In 1977 Ignorant co-founded, together with Penny Rimbaud, the anarcho-punk band Crass. With Crass, Steve Ignorant was one of the driving forces of the Do-it-yourself movement, and therefore a major influence on the punk movement. Crass was one of the first bands to arrange their own concerts and record sales without interference from the music industry and asked fans to make their own merchandise.

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    October 24th, 2011BarryConference

    The third videoof the DIY conference can be seen and it”s a presentation from Slava Rubin. He is the CEO and co-founder of IndieGoGo, a funding platform, which provides anyone with passion the opportunity to fulfill their dreams and fund creative, entrepreneurial, or cause campaigns. Their services has been used for over 35,000 campaigns and distributed millions of dollars in 200 countries, even millions of dollars every month! 2011 was a great year for IndieGoGo because online casinos they were named one of the partner companies for Startup America, President Obama”s initiative to stimulate entrepreneurship in America.

    Slava Rubin discussed topics like “Crowdfunding as Market Validation”, “The tips and tricks of raising money on the internet” and “how to fund your business, project, or cause” in his presentation. An interesting presentation filled with tips, tricks and full of DIY stimulance!

    Slava Rubin also gave a masterclass at the BKKC, Tilburg. You can watch it here.

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    October 24th, 2011BarryConference

    The DIY conference had the Dutch premiere of the PressPausePlay documentary, a film about hope, fear and digital culture. A while back we that the documentary was downloadable at their in two versions, the normal one and the interactive version. It has interviews with Moby, Seth Godin, Andrew Keen and Bill Drummond (who also gave a lecture and performance at the DIY conference).

    During the DIY conference we first showed the documentary and afterwards there was a panel. The members of the panel were Philip Marthinsen (producer of PressPausePlay), Dwight Witherspoon of Ericsson Sweden, who made the film possible, hip-hop and electronica producer Daedelus (a.o. Ninja Tune, Stones Throw, Brainfeeder and Warp) and Arnold de Boer, since long the guy behind Zea and since two and a half years singer and guitarist in The Ex. The panel was moderated by Erwin Blom.

    The discussion involves the digital revolution of the last decade, which has unleashed unlimited creative opportunities. Main questions of this panel are: Does democratized culture mean better art, film, music and literature? Is it cultural democracy or medicrity? Watch the panel below and give us your opinion about it!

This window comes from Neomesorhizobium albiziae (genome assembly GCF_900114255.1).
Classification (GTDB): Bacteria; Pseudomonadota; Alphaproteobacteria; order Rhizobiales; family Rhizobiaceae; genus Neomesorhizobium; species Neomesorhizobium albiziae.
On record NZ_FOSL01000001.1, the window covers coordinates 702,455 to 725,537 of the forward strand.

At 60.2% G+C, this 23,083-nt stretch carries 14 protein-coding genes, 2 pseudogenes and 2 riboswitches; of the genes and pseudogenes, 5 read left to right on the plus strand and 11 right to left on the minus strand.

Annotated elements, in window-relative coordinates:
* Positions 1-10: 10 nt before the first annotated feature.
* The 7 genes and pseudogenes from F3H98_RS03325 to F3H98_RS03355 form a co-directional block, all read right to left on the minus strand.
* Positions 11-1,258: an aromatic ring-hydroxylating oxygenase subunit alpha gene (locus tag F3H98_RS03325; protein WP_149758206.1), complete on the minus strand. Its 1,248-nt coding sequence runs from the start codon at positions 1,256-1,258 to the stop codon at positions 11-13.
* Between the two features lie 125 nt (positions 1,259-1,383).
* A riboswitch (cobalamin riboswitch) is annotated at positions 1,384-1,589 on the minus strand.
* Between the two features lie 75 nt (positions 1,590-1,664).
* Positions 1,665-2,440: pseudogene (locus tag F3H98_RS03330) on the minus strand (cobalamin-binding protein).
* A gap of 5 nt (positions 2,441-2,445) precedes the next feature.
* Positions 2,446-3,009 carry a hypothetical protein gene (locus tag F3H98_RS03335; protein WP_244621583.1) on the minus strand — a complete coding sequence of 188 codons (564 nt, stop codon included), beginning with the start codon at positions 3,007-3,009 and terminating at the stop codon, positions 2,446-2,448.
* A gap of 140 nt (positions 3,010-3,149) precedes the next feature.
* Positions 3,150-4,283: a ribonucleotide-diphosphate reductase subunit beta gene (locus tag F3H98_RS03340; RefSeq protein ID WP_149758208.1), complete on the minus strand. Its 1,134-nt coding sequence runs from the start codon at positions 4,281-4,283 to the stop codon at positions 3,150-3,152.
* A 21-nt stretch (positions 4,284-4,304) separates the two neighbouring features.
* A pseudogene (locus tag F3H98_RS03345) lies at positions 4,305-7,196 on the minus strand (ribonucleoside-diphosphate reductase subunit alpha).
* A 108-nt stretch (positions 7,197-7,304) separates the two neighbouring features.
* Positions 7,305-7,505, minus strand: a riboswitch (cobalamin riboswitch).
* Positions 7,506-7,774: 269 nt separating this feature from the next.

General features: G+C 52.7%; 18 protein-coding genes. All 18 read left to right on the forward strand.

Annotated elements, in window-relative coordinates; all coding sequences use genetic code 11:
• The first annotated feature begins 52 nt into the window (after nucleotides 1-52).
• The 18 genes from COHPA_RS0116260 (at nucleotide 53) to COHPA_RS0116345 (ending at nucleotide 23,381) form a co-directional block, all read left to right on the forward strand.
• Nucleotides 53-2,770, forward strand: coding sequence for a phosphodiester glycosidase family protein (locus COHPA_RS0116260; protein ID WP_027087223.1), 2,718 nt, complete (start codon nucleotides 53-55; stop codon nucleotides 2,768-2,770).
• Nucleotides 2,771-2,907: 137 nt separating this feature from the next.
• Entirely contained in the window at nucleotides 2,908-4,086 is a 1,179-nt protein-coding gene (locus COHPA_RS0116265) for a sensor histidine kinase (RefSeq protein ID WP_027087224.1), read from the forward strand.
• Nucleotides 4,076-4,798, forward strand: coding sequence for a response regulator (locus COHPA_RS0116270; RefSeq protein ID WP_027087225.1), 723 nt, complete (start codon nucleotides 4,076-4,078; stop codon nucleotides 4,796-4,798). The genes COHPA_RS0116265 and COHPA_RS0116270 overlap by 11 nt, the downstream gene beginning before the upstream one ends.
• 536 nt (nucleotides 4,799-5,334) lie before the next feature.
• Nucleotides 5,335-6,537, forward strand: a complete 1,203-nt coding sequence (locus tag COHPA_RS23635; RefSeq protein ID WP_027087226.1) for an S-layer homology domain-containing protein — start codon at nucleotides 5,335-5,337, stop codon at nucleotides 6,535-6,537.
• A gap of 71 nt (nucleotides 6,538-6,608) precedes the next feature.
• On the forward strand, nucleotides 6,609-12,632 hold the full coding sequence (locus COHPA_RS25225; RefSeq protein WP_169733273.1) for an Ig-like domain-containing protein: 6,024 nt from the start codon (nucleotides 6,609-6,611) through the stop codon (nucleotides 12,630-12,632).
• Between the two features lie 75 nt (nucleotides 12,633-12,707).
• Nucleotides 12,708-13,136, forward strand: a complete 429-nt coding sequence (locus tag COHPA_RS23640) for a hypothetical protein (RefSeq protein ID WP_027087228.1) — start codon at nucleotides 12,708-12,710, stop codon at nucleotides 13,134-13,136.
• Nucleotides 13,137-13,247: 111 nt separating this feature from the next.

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    September 7th, 2011BarryConference

    Dan Deacon

    Michael Azerrad“s Our Band Could Be Your Life was issued ten years ago, and it”s an account of American indie- and underground bands mainly during the eighties. The bands described in the book (the likes of Black Flag, Minor Threat, Sonic Youth and Dinosaur Jr.) never really found mainstream success, but did have a very important role in the foundations of American indie rock.

    Next week, Michael Azerrad will share the insights he gained while writing the book in his keynote at the Incubate DIY Conference. We”ll also have (amongst others) the Dutch premiere of the documentary PressPausePlay, a film on hope, fear and digital culture, an interview with DIY- and punk legend Steve Ignorant and a lecture and performance by artist Bill Drummond. Check out the full program here. Tickets are Pay What You Want and are available here.

    The Village Voice has a great article on young, contemporary bands and the influence the book had on them. In

    the article, Dan Deacon (who did an amazing show at Incubate last year), Ted Leo and Wye Oak”s Jenn Wasner describe when they read the book and the effect it had on them. Here”s a great account Dan Deacon told The Village Voice:

    “I had $450 to my name and I used it to buy a 30 day bus ticket to finish the last 25 shows of the tour. That book kept me going through some really rough times and helped to keep me grounded. Every time I started to freak out about being alone in a part of the country I had never been–with no cell phone, no email, no credit card, no money and no ID–reading that book helped to remind me of pioneers of the scene and the shit they went through.”

    “I had pre-bought all my food for the tour to save money–one can or corn, one can of beans, two rice cakes and two servings of peanut butter for each day–and that”s what I lived on. I had to carry that shit on my back

    while lugging my 150 pounds of gear with me from bus station to bus station, and I did it with a smile on my face thinking about the rotten and moldy apples Black Flag, a band I had never even knowingly heard, ate while they were on tour. The book means a lot to me. I think if I hadn”t been reading that book when the car broke down I would of just taken a bus straight home and might not of toured again.”

    Read the full story here. We”ll see you next week at the DIY Conference!